A really exciting project is the Gerry Mulligan Quartet Tribute run by phenomenal trumpet star Ben Cummings. I get to play baritone sax alongside Nick Millward on drums and Al Swainger on bass….. together we accurately recreate the original recordings some of the most popular, yet rarely performed music ever recorded.

I also play bartione sax as part of powerhouse trombonist Ian Bateman’s 10 piece soul/funk band Kick Ass Brass…. It’s an awesome line-up which includes Jacqui Hicks,  Julian Stringle, Ian Bateman, Richard Exall, Craig Milverton, Al Swainger, Dominic Ashworth, Ben Cummings, Nick Millwards and myself. I always have an absolute blast playing gigs with this band as my teenage years were spent listening to Tower of Power and Stevie Wonder!


Tell us about some of the work that you do to help encourage the younger generation get involved in jazz.

Over the years I’ve been involved in the Best of Young Jazz Academy in Worcestershire, working alongside tutor Steve Berry to help inspire and guide the young musicians through workshops and performances at the Upton Jazz Festival. It’s been such a successful project, with many of the students going on to study jazz at conservatoire level! It’s great to be part of their journey in some way, even if it was just making jokes backstage to get rid of any nerves, or helping them at the jam sessions.

Also every December Richard Exall and myself perform a charity concert with our Quintet in Helston, Cornwall, where I was at school. We encourage the young musicians from the Helston School Jazz Orchestra to come along to the concert, hear live jazz and hopefully be inspired to continue their musical journey.

A couple of years ago I came across a young female saxophonist called Alex Clarke, who at the age of 16 loved jazz and wanted to make a career from performing. Since then I’ve made the most of opportunities to let her sit in with my band and gain the invaluable experience of working with top class rhythm sections. Her playing has come on in leaps and bounds, with her taking part in last years National Youth Jazz Collective Summer School. I feel incredibly lucky to be part of her first footsteps into the jazz world!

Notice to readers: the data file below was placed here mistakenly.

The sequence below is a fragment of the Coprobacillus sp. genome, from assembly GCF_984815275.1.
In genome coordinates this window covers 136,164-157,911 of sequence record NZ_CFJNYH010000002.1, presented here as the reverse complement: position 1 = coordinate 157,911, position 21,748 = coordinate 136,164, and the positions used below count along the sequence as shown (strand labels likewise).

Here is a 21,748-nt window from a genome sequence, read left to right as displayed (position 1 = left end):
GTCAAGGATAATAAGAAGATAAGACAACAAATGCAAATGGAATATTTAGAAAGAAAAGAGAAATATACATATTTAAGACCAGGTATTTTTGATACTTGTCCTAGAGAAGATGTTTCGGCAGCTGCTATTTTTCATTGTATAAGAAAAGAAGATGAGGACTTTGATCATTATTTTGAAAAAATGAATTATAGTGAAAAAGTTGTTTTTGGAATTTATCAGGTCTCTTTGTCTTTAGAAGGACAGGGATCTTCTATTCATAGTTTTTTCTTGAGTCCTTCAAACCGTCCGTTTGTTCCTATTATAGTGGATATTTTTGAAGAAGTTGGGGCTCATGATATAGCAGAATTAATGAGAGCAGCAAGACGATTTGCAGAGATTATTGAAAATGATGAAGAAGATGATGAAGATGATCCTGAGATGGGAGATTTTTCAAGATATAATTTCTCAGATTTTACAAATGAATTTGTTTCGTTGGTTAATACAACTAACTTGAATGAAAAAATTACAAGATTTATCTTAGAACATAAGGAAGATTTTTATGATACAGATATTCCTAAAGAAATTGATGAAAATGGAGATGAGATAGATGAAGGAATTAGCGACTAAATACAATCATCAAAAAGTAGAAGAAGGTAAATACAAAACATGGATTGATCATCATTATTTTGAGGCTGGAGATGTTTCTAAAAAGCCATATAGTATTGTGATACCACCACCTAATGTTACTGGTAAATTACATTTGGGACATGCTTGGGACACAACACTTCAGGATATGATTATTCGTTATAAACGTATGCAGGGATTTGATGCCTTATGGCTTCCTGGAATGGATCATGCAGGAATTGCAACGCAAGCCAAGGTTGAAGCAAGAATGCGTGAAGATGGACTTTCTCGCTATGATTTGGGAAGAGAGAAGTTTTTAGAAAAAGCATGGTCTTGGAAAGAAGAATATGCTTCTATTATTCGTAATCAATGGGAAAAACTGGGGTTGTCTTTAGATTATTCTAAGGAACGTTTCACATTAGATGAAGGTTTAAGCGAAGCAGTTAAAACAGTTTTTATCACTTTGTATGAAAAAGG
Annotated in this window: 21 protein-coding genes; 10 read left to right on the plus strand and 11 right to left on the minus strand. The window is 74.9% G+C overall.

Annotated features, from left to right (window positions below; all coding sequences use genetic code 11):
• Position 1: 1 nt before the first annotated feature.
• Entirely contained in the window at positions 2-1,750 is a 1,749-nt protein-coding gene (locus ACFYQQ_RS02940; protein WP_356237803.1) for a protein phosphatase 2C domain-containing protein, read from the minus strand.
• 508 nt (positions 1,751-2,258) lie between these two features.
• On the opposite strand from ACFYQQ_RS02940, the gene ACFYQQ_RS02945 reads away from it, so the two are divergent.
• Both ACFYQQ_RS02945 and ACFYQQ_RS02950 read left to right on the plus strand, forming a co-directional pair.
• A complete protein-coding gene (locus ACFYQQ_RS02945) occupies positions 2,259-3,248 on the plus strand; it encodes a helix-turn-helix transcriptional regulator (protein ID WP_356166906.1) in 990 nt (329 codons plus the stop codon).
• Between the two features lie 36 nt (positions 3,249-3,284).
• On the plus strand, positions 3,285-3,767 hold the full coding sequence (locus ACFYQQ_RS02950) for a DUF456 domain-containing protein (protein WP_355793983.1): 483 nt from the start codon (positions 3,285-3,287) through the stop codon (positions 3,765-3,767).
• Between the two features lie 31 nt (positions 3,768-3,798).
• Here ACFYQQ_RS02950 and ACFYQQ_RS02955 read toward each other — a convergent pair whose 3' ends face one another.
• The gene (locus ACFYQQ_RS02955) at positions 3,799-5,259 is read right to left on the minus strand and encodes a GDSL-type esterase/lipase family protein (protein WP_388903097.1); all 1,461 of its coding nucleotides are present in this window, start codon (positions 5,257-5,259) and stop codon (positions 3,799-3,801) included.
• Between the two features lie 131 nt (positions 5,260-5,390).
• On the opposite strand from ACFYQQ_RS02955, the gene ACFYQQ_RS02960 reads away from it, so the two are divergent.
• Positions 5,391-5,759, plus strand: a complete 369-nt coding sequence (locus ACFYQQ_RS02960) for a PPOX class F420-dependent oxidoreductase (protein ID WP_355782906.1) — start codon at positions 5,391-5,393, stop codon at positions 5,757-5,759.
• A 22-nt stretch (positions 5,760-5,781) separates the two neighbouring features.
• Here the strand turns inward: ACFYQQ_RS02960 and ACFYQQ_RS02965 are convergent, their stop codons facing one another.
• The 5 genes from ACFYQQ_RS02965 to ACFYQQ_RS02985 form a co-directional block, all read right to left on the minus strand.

What plans do you have for the rest of the year?

We’ve got a good string of gigs with both the Roberts/Exall Quintet and the Magnificent 7 Jazz Band at various clubs and festivals.

A real highlight this year will taking part in a tour of Sweden with “Women of the World”, a truly international line-up featuring some of the most respected female jazz musicians in the jazz world. Cynthia Sayer (USA) leads this group, and has previously included musicians from France, Australia, Canada and more. So it’ll be fun (yet a little disconcerting!!) being on stage with other female musicians, as I’m often the only women in a band!

This year I’ll be performing at jazz festivals including Swanage, Keswick, Pershore, Bude, Twinwoods, Sidmouth and Hallevik. It always fun to be at the festivals and catch up with other musicians, as well as hear a whole variety of other bands that I wouldn’t normally get to see.

We have concerts with the London Swing Orchestra…. One of which is a trip to Geneva, and after last years expedition to Greece with this orchestra I know it’ll be a trip to remember!

With all this and a mixture of appearances as a guest with various ensembles, it looks to be another very exciting year.


For more information on Amy Roberts:



Amy performs with Richard Exall and the Smalls rhythm section on 23rd February 2017. For tickets and information: